“These people spend a week inside a hotel, do not even come to know about the day-to-day problems of the people like long hours of power curtailments, and return with stories of underlying danger of security increasing in Kashmir,” he said and accepted that Indian media had never been truthful with Kashmir coverage.
Gupta, who did his initial schooling from an RSS-run institution, said reporting anything truthful, embarrassing, or a setback was seen to be anti-national.
“But does it serve the national interest? We came to the conclusion that truth will never hurt the national interest,” he said. “We did a story when the GoC of the 15 Corps called DCs and SPs and told them to target people under the Public Safety Act and we did stories on fake surrender of militants, Srinagar sex-abuse scandal, and the killings of three persons allegedly by the DGP Kuldeep Khoda.”
Gupta, a keen Kashmir watcher, who has written extensively on Kashmir, said Kashmir does not need parachute journalists.
“Previously, calling an encounter a fake encounter was seen as a punishable act but it is no longer so as troops are now even punished in court martial proceedings,” he said. “There still are distortions but the coverage is much more open now.”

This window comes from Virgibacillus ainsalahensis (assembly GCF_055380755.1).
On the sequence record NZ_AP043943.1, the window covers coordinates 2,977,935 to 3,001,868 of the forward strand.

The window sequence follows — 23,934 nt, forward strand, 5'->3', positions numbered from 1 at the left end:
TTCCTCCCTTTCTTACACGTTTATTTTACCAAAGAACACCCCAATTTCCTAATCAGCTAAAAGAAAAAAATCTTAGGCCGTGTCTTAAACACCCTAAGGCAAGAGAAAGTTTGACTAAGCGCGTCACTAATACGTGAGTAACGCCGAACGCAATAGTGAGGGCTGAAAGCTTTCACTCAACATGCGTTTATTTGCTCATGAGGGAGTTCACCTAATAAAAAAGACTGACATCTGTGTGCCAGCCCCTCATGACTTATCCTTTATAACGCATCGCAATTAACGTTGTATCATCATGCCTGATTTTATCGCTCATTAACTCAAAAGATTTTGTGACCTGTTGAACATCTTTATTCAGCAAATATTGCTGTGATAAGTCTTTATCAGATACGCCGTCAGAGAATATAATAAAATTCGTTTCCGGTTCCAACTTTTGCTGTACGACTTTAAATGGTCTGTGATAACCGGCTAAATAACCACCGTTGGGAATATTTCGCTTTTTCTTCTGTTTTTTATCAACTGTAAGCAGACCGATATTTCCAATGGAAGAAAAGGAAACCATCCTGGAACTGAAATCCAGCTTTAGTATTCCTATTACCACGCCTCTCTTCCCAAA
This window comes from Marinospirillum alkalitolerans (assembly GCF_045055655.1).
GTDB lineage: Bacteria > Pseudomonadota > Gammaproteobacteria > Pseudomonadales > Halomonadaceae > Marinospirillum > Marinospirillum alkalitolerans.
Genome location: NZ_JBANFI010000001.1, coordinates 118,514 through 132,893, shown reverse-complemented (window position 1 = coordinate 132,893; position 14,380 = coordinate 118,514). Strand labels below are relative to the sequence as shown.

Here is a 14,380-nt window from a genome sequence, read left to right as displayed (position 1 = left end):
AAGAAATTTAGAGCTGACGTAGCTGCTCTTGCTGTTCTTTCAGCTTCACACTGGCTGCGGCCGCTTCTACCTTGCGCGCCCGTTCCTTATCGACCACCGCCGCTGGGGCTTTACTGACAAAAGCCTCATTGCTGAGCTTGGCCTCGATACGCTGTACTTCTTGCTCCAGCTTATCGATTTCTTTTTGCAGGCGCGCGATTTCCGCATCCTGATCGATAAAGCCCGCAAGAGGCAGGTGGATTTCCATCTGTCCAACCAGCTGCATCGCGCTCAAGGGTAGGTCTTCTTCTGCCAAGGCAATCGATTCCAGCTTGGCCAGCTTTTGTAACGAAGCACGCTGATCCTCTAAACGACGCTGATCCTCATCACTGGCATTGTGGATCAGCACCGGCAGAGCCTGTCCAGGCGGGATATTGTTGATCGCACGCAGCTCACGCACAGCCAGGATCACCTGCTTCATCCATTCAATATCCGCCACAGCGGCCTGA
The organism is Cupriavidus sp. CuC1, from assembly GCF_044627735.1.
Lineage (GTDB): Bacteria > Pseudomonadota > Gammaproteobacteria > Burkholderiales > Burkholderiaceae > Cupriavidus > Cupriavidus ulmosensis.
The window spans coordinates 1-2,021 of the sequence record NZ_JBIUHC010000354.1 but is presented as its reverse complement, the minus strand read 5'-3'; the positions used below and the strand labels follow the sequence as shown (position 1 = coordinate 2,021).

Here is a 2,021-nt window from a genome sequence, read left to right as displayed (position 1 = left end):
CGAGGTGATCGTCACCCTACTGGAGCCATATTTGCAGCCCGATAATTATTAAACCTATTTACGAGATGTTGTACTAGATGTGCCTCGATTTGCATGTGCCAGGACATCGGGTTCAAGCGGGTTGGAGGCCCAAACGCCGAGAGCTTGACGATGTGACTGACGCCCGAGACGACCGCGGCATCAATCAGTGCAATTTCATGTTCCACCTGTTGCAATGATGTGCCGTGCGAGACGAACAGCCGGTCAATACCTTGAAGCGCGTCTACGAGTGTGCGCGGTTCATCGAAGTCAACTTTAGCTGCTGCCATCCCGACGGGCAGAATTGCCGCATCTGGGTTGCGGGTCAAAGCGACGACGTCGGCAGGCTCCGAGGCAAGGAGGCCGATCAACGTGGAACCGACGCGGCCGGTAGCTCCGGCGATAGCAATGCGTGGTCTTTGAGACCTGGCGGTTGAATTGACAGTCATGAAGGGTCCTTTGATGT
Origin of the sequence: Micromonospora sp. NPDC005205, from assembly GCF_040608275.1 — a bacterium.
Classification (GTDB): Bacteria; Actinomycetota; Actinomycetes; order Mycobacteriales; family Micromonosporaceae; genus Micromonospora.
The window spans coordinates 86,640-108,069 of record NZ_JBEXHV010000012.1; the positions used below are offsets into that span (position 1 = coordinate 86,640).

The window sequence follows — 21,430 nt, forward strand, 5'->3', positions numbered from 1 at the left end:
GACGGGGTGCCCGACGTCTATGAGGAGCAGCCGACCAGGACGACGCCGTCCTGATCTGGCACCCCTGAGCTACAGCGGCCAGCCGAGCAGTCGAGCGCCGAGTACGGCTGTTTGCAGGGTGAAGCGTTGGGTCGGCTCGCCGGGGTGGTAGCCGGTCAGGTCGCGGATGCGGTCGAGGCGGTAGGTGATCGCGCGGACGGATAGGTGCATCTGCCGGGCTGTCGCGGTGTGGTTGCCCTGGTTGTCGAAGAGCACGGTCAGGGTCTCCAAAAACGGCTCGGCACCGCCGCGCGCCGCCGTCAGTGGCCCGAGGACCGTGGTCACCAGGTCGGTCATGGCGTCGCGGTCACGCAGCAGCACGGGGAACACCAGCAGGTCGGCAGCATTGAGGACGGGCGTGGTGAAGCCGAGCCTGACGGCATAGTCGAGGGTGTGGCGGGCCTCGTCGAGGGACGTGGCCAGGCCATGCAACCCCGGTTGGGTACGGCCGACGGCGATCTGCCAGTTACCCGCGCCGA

Gupta also criticized the Indian media for hyperbole while covering Nepal earthquake after praising Indian Army out of way during the coverage of Kashmir floods.
“We didn’t learn our lessons in Kashmir and we paid for it in Nepal,” he said.
Gupta said he had been laying a stress on reporters to report stories other than that of conflict from Kashmir.
“I tell them there is a state of Kashmir and the people there have their aspirations, they have their problems, there is a story on power cuts, shortage of jobs, how well Kashmiris are treated in different parts of India,” he said.
Gupta said Kashmir journalists working in India were serving as great ambassadors of Kashmir.
“My mother won’t believe Bangladesh had fallen until Mark Tully reported it and Rajiv Gandhi won’t believe his mother was dead till Mark Tully reported it,” he said asking Kashmiri journalists to be ambassadors of Kashmir like Mark Tully.
Gupta said there cannot be any better tribute to Shamim Ahmad Shamim than knowing that people of his profession from Kashmir were doing good.
Riaz Haq said…